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“When a case is stayed, all activity in that case is suspended …” Court tells Alega plaintiffs

Federal Courthouse Honolulu, Hawaii

Pago Pago, AMERICAN SAMOA — A federal judge in Honolulu has ordered four Alega residents, who are suing ASG — along with current and former government officials, as well as the American Samoa TeleCommunications Authority and AST Telecom d/b/a Bluesky Communications and their current and former executives — not to submit any new filings with the court until a current “stay order” in this legal matter, is lifted.

In the multi-million lawsuit, filed Apr. 26th with the federal court in Honolulu, plaintiffs Steven Jay Pincus Hueter, Rosalia Tisa Faamuli, Chief Faamuli Pete Faamuli, and Michael S. Kirk claimed that the defendants violated federal population laws, federal environmental protection laws, federal endangered species protection laws, and federal marine sanctuary protection laws. (See Samoa News online May 4th for details.)

Then on Apr. 30th, US District Court Chief Judge J. Michael Seabright issued a “stay in this case pending proof” that plaintiffs have satisfied the federal Endangered Species Act (ESA) and Marine Protection, Research, and Sanctuaries Act (MPRSA) 60-day notice requirements.”

The plaintiffs quickly filed a reply that it intends to comply with the ESA and MPRSA requirements, but then on May 5th, plaintiffs filed an amended complaint, which also adds more defendants — both local and federal officials, as well as ASG agencies and several federal agencies — as well as new claims.

The following day, on May 6th, Seabright issued a new order, which took issue with the plaintiffs not following the court’s “stay” order on all pending procedures on this case.

“When a case is stayed, all activity in that case is suspended until the stay is lifted,” the chief judge explained, noting that for this case, it means that all activity is suspended until 60 days after “plaintiffs have notified the relevant federal agencies of their intent to sue under the ESA and MPRSA.”

Regarding plaintiffs’ amended complaint, the judge said, “no party is allowed to submit filings while a case is stayed.” Therefore, he ordered that the amended complaint is “STRICKEN”, and “plaintiffs are advised to cease submitting additional filings until the stay has been lifted.”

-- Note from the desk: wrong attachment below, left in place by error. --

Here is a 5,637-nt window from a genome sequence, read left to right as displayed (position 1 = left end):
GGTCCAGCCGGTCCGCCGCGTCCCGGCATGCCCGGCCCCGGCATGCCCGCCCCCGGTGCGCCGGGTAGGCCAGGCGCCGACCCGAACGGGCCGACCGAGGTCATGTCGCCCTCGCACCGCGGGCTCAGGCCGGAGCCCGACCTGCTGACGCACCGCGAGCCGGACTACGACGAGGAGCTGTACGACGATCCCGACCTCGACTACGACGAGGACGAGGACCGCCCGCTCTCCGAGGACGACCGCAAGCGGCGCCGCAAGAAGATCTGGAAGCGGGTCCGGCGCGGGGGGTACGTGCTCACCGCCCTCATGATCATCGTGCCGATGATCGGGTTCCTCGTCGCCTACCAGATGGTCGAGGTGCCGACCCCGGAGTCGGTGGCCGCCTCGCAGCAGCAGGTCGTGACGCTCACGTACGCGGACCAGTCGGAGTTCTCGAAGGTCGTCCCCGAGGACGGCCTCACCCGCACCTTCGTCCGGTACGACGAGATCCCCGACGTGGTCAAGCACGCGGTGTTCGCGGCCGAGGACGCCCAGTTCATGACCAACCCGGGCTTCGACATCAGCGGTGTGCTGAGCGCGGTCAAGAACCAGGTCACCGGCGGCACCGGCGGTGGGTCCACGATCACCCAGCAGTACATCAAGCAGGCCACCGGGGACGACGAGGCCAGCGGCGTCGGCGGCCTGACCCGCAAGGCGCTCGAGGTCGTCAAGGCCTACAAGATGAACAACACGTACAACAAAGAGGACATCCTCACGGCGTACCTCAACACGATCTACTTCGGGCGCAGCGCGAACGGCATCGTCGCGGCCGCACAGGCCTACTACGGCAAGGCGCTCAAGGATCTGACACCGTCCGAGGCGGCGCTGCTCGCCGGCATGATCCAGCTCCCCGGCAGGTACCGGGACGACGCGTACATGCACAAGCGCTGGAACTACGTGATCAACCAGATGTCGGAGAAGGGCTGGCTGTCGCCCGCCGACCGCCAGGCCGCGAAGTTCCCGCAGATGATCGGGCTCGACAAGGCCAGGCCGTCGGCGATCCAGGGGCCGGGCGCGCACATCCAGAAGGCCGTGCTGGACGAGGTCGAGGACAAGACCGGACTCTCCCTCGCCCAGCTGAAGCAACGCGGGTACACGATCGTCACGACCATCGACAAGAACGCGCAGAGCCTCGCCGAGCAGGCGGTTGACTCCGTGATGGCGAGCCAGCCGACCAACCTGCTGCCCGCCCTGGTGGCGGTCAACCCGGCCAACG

Of course, said the judge, plaintiffs should submit a filing notifying the court that the notice requirement has been satisfied - that is, that they have notified the relevant agencies and the requisite 60 days have passed.

Seabright also said that the now-stricken amended complaint appears to name new defendants and “alleges new claims unrelated to the underlying controversy in this case.”

“In particular, Plaintiffs' proposed claims against new defendants regarding ex-parte communications and illegal fishing appear to be unrelated to the ESA and MPRSA claims in the original complaint,” he said.

Seabright advised plaintiffs that under Federal Rule of Civil Procedure 20 they may not join new defendants unless the claims against those defendants are "arising out of the same transaction, occurrence, or series of transactions or occurrences at issue in the underlying case; here, the depositing of telecommunication detritus allegedly in violation of the ESA and MPRSA.”

While the court understands that plaintiffs “are eager to move forward with their claims”, Seabright points out that in “order for the case to be adjudicated fairly, plaintiffs must follow court orders and the Federal Rules of Civil Procedure.”

“Improper filings only have the effect of delaying resolution of this case,” Seabright concluded.